There are other factors, though, that may be a part of why so many restaurants are selling this year.

Wes Stepp, chef and owner of Red Sky Cafe and NC Coast Grill and Bar in Duck has no plans to sell his businesses, but he is aware of how difficult the past two years have been. What he sees is the natural cycle of owners deciding to sell and move on to other projects or retire. He also feels the added pressures of operating a restaurant during a pandemic have accelerated that process.

“We were really busy even though we had COVID, but there’s a lot of layers to the onion of COVID,” he said. “There’s been a real shortage in labor, and a lot of that has to do with COVID. So I think a lot of people met with the dynamic of a lot of change. And it sort of encouraged that natural cycle to go ahead and go a little faster.”

There are other factors as well. Colby Boone is one of the owners of Southern Shores Pizza and Corolla Pizza who recently purchased OBX Frozen Yogurt.

Although Boone and his partners are not planning on selling their businesses, he looks at some of the economic factors on the Outer Banks and sees them contributing to the trend. He’s cautious in his assessment, but he notes that as the ability to work remotely has taken hold, there appears to be a shift in business to places like the Outer Banks. The increase in residents coupled with creating a significant uptick in business, he said, make local restaurants more valuable than ever.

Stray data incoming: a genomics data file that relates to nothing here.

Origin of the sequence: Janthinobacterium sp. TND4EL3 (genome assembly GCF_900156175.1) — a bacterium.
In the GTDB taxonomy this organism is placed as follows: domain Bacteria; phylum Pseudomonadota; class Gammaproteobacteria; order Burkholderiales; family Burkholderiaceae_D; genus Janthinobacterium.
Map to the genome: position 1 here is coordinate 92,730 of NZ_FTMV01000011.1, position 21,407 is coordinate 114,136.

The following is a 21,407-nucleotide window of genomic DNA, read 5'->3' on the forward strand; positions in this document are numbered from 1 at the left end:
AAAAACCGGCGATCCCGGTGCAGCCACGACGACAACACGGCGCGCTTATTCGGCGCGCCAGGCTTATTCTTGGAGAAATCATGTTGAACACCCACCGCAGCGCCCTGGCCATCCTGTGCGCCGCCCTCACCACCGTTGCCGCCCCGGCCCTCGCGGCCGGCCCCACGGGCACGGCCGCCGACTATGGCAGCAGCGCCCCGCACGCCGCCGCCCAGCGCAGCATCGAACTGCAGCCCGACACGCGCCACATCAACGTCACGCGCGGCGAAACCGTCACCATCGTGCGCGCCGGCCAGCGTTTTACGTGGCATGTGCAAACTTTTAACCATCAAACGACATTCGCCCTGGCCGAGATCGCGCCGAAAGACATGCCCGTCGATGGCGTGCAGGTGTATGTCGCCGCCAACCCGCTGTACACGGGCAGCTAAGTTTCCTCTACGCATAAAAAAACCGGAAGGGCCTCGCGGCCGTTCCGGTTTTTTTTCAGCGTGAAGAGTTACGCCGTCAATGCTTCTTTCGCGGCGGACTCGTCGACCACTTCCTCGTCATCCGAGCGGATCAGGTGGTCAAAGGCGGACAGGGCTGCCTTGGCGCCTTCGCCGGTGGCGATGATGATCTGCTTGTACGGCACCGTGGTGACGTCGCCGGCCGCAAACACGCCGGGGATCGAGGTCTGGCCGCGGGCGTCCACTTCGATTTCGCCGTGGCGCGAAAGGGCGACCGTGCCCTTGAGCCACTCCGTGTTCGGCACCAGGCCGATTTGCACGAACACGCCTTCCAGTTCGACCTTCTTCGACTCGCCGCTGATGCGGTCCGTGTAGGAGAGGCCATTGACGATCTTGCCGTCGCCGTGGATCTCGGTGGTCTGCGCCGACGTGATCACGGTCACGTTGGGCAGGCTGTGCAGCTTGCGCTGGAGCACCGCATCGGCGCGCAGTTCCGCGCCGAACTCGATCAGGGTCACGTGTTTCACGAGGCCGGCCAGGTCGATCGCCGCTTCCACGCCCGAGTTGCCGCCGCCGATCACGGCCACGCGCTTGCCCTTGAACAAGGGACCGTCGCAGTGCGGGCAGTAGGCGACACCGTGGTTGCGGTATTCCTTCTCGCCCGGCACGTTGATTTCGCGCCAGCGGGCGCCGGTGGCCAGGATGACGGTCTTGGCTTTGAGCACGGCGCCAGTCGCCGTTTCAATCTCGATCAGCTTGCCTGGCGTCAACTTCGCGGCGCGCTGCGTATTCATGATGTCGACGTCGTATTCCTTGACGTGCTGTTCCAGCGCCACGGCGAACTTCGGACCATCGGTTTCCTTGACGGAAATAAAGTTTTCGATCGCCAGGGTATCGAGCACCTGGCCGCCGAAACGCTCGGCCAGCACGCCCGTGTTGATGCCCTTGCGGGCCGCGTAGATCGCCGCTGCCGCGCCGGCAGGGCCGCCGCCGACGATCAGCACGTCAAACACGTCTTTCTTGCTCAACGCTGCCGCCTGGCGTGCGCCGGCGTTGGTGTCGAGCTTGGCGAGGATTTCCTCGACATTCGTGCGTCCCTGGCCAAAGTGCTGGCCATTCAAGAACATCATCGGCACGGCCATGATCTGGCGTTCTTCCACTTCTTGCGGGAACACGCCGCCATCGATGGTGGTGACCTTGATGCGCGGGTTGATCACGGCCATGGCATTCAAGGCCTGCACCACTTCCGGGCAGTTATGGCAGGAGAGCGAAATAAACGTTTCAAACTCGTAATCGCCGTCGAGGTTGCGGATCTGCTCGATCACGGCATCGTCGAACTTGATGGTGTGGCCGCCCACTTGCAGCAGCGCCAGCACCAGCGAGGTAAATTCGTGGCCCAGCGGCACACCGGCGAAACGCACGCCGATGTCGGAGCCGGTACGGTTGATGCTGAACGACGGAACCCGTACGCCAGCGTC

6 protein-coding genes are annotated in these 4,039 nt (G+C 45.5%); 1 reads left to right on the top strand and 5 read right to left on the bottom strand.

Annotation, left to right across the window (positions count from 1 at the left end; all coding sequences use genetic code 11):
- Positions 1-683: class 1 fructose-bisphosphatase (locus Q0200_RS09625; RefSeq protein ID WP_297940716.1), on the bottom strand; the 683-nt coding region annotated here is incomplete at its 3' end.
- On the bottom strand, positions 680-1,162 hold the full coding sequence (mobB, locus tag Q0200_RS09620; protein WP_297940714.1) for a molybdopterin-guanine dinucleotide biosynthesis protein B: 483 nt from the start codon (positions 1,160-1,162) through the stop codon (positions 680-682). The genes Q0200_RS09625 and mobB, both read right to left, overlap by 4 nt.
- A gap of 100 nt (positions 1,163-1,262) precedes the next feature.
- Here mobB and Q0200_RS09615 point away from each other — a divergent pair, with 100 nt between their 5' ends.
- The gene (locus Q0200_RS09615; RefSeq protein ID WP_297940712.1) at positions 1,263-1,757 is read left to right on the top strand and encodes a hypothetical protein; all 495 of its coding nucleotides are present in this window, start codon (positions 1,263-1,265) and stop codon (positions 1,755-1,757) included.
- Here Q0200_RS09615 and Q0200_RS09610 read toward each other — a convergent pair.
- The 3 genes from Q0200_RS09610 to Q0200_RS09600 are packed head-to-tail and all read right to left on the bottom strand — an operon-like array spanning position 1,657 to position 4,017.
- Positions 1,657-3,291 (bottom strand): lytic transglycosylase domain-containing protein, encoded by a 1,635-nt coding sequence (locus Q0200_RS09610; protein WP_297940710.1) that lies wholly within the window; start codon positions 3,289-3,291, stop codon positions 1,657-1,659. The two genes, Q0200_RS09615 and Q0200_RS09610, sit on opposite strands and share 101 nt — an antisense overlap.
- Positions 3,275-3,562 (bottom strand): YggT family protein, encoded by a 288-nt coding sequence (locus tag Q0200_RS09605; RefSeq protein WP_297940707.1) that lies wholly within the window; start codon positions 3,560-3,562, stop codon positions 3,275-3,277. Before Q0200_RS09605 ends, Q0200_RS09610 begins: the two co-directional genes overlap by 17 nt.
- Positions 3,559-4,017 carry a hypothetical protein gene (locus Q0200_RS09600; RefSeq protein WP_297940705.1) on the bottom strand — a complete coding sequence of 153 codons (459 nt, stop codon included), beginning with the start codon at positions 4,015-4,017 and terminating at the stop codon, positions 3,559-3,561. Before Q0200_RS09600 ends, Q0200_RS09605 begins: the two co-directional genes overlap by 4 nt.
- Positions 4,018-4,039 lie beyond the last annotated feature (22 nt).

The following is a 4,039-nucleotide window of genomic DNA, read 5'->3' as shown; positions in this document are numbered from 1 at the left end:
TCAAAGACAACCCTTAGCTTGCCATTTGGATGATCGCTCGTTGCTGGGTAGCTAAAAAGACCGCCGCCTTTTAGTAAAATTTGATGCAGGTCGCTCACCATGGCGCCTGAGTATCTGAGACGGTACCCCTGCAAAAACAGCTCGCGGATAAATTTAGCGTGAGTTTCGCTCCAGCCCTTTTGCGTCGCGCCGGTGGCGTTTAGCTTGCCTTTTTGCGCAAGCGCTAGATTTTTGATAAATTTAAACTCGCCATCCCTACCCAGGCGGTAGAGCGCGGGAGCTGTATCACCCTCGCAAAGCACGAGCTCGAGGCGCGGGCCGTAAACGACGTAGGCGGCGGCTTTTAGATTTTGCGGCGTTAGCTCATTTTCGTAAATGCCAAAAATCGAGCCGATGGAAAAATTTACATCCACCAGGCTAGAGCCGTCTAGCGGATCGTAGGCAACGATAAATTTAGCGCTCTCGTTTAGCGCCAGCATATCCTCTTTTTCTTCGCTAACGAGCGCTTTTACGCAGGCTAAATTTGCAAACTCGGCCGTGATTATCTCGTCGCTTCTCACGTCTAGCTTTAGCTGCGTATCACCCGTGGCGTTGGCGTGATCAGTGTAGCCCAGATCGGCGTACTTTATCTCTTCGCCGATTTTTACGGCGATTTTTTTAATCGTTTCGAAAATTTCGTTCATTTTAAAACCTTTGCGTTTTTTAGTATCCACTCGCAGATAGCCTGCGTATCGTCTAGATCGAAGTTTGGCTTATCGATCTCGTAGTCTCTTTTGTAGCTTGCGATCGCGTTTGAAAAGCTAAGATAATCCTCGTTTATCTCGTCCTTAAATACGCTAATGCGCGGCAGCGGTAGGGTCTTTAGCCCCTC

“Our economy and our restaurants kind of picked up the slack because they were…moving here [and] working from home,” he said.

According to the Outer Banks Visitors Bureau, Dare County food and beverage revenues for 2021 increased 51.1% over 2020. However, 2020 was a down year for the local restaurant industry and included a two-month ban on visitors, so a more accurate comparison may be 2019. Compared to 2019, county restaurant revenues increased by 26.5% in 2021, an unprecedented surge for those businesses.

That increase, coupled with other factors has created the ideal time to sell a restaurant for someone who is planning on doing so, according to Boone.